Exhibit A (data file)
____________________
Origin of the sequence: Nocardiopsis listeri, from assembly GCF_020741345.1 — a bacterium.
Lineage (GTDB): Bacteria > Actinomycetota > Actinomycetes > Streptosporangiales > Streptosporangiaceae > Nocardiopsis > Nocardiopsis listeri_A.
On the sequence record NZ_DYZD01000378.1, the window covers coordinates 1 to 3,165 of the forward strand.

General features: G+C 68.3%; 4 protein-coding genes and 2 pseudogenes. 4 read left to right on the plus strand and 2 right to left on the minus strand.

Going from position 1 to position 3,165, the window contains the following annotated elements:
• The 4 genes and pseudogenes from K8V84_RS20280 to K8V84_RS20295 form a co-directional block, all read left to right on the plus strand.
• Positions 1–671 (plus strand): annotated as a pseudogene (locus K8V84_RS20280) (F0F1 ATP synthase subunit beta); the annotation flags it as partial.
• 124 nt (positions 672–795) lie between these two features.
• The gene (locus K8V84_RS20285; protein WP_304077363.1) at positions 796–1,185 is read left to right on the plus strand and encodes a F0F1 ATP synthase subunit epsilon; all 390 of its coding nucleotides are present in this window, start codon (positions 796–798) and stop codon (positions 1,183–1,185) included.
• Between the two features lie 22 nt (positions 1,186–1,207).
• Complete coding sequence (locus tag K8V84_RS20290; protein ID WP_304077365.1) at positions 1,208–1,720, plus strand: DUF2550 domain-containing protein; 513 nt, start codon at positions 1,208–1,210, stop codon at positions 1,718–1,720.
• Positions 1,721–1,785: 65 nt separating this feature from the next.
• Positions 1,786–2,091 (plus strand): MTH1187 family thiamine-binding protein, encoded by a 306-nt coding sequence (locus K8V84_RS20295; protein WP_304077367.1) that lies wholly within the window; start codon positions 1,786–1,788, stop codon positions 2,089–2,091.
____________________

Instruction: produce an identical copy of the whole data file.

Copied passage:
Origin of the sequence: Nocardiopsis listeri, from assembly GCF_020741345.1 — a bacterium.
Lineage (GTDB): Bacteria > Actinomycetota > Actinomycetes > Streptosporangiales > Streptosporangiaceae > Nocardiopsis > Nocardiopsis listeri_A.
On the sequence record NZ_DYZD01000378.1, the window covers coordinates 1 to 3,165 of the forward strand.

General features: G+C 68.3%; 4 protein-coding genes and 2 pseudogenes. 4 read left to right on the plus strand and 2 right to left on the minus strand.

Going from position 1 to position 3,165, the window contains the following annotated elements:
• The 4 genes and pseudogenes from K8V84_RS20280 to K8V84_RS20295 form a co-directional block, all read left to right on the plus strand.
• Positions 1–671 (plus strand): annotated as a pseudogene (locus K8V84_RS20280) (F0F1 ATP synthase subunit beta); the annotation flags it as partial.
• 124 nt (positions 672–795) lie between these two features.
• The gene (locus K8V84_RS20285; protein WP_304077363.1) at positions 796–1,185 is read left to right on the plus strand and encodes a F0F1 ATP synthase subunit epsilon; all 390 of its coding nucleotides are present in this window, start codon (positions 796–798) and stop codon (positions 1,183–1,185) included.
• Between the two features lie 22 nt (positions 1,186–1,207).
• Complete coding sequence (locus tag K8V84_RS20290; protein ID WP_304077365.1) at positions 1,208–1,720, plus strand: DUF2550 domain-containing protein; 513 nt, start codon at positions 1,208–1,210, stop codon at positions 1,718–1,720.
• Positions 1,721–1,785: 65 nt separating this feature from the next.
• Positions 1,786–2,091 (plus strand): MTH1187 family thiamine-binding protein, encoded by a 306-nt coding sequence (locus K8V84_RS20295; protein WP_304077367.1) that lies wholly within the window; start codon positions 1,786–1,788, stop codon positions 2,089–2,091.